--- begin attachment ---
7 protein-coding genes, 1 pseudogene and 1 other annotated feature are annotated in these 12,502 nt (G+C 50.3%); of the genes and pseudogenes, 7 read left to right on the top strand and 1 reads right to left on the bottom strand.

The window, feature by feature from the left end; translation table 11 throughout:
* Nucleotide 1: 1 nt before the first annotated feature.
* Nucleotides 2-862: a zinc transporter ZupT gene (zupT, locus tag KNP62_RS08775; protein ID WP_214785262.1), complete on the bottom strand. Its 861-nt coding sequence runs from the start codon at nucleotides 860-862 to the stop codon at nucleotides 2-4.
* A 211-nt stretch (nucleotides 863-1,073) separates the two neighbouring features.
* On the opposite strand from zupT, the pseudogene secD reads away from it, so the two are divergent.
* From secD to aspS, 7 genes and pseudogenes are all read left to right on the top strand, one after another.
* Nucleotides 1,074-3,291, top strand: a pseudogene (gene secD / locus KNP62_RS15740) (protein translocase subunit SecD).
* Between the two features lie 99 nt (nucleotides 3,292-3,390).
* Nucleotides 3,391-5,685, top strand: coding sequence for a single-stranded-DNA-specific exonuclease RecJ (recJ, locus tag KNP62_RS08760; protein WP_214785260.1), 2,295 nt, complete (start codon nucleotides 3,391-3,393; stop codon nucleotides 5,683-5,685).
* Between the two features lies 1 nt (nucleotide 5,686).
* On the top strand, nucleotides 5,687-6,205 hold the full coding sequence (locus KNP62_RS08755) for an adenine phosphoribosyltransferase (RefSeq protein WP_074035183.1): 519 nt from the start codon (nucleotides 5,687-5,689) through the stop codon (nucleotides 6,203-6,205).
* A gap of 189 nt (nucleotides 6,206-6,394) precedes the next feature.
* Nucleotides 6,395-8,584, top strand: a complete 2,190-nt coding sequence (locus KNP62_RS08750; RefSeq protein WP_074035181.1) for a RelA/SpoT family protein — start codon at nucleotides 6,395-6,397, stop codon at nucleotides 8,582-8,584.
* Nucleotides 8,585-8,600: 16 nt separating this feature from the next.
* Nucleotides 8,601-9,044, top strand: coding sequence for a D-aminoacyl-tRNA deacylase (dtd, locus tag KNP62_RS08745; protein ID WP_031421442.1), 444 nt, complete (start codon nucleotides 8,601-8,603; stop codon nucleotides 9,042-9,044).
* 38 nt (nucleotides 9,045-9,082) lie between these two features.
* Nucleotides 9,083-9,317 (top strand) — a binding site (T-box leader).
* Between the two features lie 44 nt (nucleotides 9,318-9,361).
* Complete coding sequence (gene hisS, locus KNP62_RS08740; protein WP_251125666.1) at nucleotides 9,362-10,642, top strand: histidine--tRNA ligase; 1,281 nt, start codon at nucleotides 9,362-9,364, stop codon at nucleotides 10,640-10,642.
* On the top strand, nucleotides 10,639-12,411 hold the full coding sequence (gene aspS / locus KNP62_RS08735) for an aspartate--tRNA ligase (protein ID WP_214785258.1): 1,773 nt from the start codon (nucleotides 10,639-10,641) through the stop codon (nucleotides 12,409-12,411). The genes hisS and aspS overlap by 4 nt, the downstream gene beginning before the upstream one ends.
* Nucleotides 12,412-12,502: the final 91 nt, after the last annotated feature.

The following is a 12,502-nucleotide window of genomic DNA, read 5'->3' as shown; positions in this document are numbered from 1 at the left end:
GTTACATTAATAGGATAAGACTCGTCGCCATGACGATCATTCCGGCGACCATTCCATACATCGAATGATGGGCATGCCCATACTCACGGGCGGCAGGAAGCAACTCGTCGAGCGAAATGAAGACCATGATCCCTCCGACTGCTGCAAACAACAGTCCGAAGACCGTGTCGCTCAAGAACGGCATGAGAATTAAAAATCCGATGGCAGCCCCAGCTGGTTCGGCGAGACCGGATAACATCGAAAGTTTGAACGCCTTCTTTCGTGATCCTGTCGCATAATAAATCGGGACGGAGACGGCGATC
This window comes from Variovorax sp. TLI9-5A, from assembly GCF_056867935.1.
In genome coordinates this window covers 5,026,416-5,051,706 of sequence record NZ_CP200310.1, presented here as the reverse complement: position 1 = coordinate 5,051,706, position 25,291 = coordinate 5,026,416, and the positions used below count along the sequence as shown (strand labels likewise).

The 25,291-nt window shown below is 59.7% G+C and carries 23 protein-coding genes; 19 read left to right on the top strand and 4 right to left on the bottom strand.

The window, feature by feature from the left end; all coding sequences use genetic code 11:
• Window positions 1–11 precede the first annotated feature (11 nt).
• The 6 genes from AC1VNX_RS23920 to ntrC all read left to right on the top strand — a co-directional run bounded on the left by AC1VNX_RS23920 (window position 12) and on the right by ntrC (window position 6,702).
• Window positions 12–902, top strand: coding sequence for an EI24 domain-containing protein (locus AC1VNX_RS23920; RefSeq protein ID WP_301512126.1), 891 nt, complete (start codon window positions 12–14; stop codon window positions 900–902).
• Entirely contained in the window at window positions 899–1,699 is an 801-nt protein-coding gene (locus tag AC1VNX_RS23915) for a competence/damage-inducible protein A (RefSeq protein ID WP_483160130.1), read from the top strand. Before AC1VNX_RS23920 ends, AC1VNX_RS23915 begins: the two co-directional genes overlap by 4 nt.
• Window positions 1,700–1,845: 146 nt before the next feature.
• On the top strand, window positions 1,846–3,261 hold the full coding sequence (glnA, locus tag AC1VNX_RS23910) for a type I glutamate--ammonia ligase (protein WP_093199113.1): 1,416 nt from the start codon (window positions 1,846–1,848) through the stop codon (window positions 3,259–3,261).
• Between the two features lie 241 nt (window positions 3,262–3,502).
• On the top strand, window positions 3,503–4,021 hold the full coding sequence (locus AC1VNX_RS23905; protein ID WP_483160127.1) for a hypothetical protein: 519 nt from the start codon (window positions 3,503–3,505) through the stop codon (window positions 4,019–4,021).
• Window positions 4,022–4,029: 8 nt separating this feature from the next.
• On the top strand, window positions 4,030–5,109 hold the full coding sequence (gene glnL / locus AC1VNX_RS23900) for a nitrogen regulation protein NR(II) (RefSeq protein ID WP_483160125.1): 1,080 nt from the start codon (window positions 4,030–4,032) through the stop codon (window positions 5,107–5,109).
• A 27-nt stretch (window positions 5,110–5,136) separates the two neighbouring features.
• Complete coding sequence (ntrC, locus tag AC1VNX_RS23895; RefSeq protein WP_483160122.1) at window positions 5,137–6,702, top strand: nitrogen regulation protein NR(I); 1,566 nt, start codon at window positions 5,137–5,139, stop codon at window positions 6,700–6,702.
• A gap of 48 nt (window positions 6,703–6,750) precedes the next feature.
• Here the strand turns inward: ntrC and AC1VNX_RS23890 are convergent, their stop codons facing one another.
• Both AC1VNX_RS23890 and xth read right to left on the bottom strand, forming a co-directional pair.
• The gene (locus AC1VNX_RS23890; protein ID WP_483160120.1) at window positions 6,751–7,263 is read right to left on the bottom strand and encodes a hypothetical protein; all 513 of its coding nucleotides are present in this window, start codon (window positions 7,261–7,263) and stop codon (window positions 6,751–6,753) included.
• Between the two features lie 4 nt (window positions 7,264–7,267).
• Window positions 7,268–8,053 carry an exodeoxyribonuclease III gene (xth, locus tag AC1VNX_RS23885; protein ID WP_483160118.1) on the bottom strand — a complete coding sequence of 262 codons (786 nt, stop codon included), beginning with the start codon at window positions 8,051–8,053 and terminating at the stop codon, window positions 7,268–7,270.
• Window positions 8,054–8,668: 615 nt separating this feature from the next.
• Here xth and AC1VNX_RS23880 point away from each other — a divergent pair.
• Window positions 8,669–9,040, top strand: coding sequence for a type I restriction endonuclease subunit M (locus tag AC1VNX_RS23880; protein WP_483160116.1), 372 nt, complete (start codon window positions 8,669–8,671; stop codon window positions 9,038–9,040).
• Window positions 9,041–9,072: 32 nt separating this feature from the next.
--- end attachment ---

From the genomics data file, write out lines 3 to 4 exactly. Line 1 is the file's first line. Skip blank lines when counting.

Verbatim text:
* Nucleotide 1: 1 nt before the first annotated feature.
* Nucleotides 2-862: a zinc transporter ZupT gene (zupT, locus tag KNP62_RS08775; protein ID WP_214785262.1), complete on the bottom strand. Its 861-nt coding sequence runs from the start codon at nucleotides 860-862 to the stop codon at nucleotides 2-4.